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WASHINGTON _ When Japanese Prime Minister Keizo Obuchi meets President Clinton Monday at the White House, he will say almost everything Clinton wants to hear.
All of it will be true _ but it won't amount to much, because it will pale in significance beside the dominant fact shadowing this Clinton-Obuchi summit.
That painful reality is that Japan's economy remains stuck in its worst crisis since World War II with no end in sight. Despite Obuchi's massive efforts to resolve the crisis _ which Clinton will applaud _ Japan's troubles still threaten to sink all of Asia, and possibly the world, back into the economic turmoil that rocked the globe last autumn.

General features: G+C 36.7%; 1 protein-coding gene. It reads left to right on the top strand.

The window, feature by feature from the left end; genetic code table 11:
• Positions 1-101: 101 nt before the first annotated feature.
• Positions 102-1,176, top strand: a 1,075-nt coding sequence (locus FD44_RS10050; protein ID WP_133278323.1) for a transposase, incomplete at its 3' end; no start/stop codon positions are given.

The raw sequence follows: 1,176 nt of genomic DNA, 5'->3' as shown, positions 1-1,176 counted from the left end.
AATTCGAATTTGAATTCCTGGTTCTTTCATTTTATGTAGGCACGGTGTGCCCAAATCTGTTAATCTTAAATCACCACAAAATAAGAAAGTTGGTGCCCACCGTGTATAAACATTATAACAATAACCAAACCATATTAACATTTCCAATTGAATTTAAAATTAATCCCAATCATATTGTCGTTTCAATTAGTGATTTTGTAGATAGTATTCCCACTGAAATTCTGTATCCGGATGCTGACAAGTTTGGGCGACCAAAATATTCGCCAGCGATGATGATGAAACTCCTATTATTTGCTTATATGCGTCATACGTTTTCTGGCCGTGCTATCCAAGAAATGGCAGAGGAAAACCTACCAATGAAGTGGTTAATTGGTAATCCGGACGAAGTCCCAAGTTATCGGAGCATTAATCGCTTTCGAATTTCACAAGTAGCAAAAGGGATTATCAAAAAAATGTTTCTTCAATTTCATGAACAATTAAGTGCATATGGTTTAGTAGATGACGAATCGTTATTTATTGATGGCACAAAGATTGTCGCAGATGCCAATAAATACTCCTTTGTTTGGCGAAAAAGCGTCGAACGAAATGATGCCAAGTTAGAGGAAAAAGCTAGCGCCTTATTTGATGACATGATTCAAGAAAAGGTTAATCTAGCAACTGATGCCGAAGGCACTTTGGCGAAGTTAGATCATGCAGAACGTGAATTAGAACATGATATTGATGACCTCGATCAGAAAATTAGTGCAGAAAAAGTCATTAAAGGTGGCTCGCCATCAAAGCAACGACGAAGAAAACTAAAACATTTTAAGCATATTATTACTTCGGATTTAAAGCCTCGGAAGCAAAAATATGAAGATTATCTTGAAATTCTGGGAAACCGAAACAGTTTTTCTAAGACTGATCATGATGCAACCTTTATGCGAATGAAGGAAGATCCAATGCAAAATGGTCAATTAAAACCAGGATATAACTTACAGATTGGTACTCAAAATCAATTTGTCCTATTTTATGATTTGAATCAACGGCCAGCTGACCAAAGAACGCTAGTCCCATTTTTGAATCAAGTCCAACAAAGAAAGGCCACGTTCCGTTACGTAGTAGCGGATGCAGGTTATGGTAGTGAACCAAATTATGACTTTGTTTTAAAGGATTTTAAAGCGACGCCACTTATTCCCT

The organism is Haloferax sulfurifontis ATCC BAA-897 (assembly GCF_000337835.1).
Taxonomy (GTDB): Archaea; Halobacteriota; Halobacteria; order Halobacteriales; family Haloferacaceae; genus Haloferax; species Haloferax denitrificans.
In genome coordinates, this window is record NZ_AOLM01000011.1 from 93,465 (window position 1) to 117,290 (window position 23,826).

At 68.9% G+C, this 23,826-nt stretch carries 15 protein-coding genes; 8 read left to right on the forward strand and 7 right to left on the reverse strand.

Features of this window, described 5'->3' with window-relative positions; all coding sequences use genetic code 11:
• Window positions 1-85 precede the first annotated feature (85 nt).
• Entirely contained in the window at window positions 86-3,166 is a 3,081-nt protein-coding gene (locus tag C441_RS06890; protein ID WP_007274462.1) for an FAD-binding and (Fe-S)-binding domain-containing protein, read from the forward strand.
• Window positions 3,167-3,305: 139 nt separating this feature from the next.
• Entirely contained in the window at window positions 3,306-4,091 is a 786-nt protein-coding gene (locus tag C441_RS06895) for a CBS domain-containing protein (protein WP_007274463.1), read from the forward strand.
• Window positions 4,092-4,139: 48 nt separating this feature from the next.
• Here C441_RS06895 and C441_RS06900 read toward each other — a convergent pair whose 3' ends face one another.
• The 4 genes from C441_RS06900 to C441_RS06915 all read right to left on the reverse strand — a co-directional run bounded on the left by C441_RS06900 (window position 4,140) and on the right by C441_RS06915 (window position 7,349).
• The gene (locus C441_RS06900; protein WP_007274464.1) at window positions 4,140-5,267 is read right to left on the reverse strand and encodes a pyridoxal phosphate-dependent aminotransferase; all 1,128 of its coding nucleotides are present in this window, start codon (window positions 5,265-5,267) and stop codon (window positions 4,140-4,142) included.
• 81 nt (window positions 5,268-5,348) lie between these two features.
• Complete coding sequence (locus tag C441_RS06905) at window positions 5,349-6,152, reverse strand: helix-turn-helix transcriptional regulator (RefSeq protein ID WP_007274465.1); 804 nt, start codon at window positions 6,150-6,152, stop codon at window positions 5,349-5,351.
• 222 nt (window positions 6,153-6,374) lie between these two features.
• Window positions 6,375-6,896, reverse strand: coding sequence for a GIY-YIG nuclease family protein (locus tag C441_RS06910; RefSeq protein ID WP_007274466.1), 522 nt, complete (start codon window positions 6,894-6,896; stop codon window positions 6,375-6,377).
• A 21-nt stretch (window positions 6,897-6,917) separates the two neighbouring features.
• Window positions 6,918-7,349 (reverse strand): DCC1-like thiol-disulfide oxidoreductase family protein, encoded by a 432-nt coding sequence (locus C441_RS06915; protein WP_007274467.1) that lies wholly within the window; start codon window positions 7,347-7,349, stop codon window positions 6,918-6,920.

Obuchi will stress how good U.S.-Japanese relations are now, the smoothest in many years. He is expected to announce new agreements to open Japan's markets to foreigners in telecommunications, finance and other sectors. He will hail a new law intended to strengthen U.S.-Japanese security ties.
Most important, Obuchi will stress that he is doing all he can to rescue Japan's struggling economy, precisely along the lines that Washington has been urging for years, and that progress is being made. All true.
But any suggestion that the worst is over ``is …